Can you give us some examples of intentionality at work in Mr. Rogers' Neighborhood?

When he was taping his show, if something happened that wasn't quite right, he'd stop the cameras and walk over to McFarland's office to consult with her, and then he'd come come back, make whatever changes, and resume the taping!

On one occasion, a puppeteer on the show was speaking to a child-puppet, and the puppeteer said, "Well, don't cry." Rogers stopped the cameras and, very patiently and quietly, told the cast and crew, "We do not tell children not to cry on this show," and he explained why. He was focused on very high standards, extremely specific about what he wanted to do and say – not controlling, I don't think, but he knew the standard he wanted to meet, and he was relentless about meeting it.

You speak of his cultural power. In what ways has Fred Rogers intervened in our culture?

People don't think about him as a leader. But stories like the one I just told you show that he really was. And in a larger sense, when you consider Mr. Rogers' Neighborhood, he took the cutting-edge technology of the day, television, in a direction completely different from the one it was taking. Children's TV was fast and loud; he slowed it down, made it thoughtful. When I spoke to him, which I did only a few times, everything slowed down, calmed down, and he had this very Zen, completely in-the-moment nature that transmitted itself to you. I do see him as an example of a different direction we could take in a modern, fast-paced, tech-infused world. He has many valuable things to say about the way we treat people, about responsibility, about dealing with the pace of life.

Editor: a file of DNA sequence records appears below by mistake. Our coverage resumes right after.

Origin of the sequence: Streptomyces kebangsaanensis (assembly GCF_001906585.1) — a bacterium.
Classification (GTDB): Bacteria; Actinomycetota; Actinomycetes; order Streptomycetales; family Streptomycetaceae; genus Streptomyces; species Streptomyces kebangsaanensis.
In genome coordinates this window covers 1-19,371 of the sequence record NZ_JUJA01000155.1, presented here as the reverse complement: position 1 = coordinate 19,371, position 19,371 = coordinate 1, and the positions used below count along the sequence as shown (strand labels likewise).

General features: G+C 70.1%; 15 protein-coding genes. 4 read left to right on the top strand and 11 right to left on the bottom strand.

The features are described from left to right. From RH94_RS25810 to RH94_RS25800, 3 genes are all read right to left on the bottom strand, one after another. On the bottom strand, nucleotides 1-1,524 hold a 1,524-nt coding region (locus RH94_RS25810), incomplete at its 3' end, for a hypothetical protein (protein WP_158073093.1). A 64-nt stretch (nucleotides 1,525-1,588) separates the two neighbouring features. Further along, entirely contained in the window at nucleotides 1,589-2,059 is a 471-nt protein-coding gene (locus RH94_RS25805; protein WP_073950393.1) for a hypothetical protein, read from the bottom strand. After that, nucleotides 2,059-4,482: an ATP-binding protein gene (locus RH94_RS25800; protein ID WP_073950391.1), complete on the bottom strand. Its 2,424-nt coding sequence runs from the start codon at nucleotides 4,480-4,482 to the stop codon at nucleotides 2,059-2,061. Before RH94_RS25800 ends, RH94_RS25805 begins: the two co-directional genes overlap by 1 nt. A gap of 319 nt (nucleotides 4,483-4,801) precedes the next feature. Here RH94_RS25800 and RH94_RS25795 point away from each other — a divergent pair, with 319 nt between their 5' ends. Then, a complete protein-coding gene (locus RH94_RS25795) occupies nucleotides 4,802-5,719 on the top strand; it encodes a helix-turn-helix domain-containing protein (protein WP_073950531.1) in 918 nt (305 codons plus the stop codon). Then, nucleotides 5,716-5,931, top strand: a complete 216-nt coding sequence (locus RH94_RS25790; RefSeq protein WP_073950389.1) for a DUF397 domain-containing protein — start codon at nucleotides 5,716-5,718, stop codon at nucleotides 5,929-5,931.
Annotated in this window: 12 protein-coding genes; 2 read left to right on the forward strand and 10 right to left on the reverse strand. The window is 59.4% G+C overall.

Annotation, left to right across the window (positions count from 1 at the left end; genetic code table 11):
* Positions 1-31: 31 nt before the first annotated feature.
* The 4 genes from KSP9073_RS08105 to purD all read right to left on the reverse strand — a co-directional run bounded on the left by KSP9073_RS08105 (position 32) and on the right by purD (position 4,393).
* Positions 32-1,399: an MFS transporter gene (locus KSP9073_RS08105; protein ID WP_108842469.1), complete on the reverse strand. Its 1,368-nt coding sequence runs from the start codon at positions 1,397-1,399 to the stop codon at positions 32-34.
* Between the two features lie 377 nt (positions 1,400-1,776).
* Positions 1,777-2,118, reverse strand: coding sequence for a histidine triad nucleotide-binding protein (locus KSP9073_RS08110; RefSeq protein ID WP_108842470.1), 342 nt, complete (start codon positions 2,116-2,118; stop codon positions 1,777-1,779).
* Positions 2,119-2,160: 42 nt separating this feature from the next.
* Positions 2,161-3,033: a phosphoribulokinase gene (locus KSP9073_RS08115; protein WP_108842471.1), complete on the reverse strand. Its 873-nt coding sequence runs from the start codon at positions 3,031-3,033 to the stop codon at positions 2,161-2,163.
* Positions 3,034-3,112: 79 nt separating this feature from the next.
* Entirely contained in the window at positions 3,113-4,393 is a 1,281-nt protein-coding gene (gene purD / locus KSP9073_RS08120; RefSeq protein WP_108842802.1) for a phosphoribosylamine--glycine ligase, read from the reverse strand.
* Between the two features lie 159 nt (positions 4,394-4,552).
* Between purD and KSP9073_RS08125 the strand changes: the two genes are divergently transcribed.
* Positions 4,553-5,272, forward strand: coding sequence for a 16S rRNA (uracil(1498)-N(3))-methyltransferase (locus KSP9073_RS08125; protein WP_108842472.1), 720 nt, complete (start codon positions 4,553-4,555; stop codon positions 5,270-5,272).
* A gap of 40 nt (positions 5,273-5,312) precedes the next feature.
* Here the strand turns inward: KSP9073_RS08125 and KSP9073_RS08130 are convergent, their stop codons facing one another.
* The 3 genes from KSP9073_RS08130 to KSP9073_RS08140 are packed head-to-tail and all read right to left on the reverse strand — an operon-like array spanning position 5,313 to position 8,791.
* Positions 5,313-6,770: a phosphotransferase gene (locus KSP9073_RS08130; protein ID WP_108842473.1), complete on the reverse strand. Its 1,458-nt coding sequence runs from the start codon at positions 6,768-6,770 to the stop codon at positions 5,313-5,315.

He had this remarkable way of speaking directly to children, considered, unhurried, as if he were putting his arm around the whole world.

He could talk to children about anything. He did a theme week on death! Remember that famous episode, "Death of a Goldfish"?

He did a theme week on divorce, theme shows on violence, war, the sense of feeling personally lost, which people think of as an adult feeling, but children certainly know it. No one is better at spotting a phony than a kid. But Fred was very authentically being himself, and children responded to that.

What, if any, effect did writing about Fred Rogers have on you?

Spending seven years marinating myself in Fred Rogers had a salubrious effect. All my life, I have been running around, trying to do far more than a wise person should try to do, and I have been trying to slow down. It's a hard world to slow down in, and it was a struggle to get into that meditative zone, but I found that when I could get there, it was a joyful experience. I really do think being with Fred's legacy really helped me slow down and be a little nicer. It feels nice to be nice.

Author Appearance

Maxwell King, The Good Neighbor, with David Newell, “Mr. McFeely” of Mister Rogers' Neighborhood

  • 7:30 p.m., Monday, Sept. 24, Parkway Central Branch, Free Library of Philadelphia, 1901 Vine Street. Free. Information: 215-567-4341, freelibrary.org